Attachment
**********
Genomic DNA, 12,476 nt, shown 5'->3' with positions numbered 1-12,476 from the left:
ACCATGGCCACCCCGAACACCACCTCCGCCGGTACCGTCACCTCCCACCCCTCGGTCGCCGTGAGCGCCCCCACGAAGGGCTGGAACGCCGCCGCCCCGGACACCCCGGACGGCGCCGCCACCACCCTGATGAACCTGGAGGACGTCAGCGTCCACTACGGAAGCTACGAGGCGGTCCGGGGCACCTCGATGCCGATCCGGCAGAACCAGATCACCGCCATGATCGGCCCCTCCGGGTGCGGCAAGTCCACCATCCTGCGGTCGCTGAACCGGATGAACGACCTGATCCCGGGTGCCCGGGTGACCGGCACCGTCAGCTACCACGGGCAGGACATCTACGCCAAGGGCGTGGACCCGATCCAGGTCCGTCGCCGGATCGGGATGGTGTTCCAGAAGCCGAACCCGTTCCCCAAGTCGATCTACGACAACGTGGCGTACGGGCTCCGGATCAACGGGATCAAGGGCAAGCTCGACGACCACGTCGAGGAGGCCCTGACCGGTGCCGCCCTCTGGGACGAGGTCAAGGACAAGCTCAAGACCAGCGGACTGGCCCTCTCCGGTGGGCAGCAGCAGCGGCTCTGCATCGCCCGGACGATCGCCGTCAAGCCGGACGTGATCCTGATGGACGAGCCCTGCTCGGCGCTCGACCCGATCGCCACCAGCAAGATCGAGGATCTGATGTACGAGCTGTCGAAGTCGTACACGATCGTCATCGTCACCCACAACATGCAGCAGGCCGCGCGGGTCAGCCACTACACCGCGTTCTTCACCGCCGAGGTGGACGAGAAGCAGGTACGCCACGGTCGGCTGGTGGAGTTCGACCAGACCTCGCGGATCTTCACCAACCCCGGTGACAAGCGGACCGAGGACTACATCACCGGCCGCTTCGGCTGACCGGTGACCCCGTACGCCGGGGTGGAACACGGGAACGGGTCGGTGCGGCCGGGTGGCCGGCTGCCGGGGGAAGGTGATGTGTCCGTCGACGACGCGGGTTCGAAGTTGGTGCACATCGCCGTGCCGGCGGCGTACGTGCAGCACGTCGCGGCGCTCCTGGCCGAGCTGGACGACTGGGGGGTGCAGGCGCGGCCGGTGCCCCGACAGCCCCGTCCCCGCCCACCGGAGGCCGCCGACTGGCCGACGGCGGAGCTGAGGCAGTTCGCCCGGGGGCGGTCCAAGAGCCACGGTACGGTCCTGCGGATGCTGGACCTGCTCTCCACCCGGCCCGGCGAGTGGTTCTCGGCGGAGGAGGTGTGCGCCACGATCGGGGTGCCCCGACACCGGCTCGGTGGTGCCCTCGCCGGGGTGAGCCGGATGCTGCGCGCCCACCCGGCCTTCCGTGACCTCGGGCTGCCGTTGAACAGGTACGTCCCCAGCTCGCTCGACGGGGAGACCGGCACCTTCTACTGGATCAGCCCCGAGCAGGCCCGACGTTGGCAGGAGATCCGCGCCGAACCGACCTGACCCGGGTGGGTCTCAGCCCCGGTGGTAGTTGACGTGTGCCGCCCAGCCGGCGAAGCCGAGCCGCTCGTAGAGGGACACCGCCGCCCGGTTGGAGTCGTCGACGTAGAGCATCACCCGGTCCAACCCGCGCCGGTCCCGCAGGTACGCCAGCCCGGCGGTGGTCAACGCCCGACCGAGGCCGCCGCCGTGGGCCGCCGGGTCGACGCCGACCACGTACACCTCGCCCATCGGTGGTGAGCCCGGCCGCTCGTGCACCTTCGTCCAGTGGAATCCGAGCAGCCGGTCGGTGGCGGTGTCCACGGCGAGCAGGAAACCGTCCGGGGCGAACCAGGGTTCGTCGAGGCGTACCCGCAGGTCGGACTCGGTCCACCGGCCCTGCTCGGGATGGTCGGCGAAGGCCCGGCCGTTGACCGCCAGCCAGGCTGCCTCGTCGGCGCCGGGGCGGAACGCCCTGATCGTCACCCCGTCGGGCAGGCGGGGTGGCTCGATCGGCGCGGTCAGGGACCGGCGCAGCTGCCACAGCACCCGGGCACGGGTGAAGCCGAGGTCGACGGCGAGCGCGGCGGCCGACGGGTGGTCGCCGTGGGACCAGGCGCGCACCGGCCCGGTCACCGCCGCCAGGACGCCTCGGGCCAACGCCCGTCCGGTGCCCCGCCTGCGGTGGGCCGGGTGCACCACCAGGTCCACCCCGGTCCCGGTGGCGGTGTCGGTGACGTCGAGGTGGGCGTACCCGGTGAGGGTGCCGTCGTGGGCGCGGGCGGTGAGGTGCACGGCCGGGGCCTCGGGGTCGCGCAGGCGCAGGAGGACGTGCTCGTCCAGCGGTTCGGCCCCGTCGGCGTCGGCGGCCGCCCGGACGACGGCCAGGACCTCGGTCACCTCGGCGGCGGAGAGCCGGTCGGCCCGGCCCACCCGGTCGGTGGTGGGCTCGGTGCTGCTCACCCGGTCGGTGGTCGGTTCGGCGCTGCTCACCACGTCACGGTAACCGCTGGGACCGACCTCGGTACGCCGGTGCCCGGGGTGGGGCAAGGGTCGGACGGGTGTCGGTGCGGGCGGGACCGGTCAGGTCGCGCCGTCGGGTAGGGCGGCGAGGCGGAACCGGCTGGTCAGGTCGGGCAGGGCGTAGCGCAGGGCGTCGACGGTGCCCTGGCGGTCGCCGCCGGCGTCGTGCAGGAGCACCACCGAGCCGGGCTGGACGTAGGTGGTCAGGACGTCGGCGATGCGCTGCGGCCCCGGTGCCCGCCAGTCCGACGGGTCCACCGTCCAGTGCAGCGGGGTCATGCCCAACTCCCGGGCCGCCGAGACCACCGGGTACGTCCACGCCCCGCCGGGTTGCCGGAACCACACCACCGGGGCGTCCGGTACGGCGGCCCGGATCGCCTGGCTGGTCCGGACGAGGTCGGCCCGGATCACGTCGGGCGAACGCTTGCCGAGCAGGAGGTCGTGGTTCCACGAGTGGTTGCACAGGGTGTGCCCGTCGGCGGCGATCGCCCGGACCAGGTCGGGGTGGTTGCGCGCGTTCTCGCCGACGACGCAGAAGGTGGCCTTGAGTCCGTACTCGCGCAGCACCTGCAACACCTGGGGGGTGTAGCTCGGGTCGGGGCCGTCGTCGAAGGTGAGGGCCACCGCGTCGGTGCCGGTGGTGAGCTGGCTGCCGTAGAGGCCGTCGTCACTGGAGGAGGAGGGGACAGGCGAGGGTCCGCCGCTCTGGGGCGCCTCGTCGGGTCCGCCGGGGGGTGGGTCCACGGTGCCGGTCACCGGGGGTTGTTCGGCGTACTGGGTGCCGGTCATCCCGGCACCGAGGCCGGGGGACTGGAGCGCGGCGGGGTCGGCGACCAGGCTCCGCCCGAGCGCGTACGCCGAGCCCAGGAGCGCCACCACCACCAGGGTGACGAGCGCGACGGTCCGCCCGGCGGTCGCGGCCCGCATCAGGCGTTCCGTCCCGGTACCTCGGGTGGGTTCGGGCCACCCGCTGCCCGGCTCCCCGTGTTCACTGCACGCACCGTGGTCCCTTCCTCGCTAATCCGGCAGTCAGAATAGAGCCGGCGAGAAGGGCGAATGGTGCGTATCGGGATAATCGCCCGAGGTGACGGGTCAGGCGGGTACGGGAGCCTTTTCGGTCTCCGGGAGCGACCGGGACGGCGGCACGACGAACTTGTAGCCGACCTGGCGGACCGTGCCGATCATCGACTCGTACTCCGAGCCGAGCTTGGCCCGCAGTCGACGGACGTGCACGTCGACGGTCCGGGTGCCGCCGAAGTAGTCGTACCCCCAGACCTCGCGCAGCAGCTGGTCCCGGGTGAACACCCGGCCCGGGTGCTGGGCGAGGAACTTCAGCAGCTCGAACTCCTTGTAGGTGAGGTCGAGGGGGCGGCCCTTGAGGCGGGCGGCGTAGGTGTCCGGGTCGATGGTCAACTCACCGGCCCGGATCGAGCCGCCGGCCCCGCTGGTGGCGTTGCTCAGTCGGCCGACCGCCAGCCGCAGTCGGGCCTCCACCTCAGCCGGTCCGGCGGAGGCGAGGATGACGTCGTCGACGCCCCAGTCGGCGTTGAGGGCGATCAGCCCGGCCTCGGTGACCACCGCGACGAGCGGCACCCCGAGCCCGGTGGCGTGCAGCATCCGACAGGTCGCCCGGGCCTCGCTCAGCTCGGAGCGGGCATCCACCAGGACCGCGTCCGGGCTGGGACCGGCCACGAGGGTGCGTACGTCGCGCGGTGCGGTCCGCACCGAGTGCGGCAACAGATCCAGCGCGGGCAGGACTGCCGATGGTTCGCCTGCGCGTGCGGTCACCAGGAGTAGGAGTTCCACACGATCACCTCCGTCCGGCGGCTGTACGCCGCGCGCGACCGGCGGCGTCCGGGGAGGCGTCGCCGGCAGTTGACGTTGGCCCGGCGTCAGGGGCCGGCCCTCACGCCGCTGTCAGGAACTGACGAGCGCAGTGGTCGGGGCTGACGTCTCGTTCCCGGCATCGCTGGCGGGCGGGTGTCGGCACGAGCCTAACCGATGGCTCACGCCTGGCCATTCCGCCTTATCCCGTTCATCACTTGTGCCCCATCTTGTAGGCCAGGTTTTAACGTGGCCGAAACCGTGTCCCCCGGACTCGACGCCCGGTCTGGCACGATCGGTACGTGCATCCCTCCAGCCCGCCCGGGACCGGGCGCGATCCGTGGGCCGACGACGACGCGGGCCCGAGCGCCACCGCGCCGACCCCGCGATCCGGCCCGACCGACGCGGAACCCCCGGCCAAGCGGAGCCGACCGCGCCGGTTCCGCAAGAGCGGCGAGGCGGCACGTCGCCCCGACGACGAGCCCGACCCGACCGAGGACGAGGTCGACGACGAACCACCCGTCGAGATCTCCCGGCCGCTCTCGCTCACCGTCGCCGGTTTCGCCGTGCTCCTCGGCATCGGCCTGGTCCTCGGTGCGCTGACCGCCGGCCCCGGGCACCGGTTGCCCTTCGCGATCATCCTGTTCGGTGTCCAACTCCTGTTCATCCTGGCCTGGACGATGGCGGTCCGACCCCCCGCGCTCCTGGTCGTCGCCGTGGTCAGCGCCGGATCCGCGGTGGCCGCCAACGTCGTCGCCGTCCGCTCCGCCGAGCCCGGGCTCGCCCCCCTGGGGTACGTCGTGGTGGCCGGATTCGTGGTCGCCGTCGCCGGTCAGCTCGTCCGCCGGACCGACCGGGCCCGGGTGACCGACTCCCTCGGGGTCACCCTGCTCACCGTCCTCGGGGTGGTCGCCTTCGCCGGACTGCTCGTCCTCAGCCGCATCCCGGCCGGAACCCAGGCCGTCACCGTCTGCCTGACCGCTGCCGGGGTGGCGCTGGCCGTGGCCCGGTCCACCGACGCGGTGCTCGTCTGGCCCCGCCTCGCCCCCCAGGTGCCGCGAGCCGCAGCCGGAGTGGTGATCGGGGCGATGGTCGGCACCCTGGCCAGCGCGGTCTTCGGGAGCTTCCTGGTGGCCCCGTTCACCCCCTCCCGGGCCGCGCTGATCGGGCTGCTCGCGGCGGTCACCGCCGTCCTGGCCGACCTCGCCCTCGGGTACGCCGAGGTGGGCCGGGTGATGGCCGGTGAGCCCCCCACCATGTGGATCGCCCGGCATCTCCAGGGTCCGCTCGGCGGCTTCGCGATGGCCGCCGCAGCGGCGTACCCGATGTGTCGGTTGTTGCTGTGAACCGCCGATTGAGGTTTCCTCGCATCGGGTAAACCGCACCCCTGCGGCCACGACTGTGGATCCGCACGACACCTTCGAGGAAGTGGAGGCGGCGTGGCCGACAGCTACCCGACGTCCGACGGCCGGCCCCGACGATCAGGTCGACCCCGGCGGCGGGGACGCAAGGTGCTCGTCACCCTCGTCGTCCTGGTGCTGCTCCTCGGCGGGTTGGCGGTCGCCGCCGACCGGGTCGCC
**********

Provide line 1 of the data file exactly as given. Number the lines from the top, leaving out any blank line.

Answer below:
Genomic DNA, 12,476 nt, shown 5'->3' with positions numbered 1-12,476 from the left: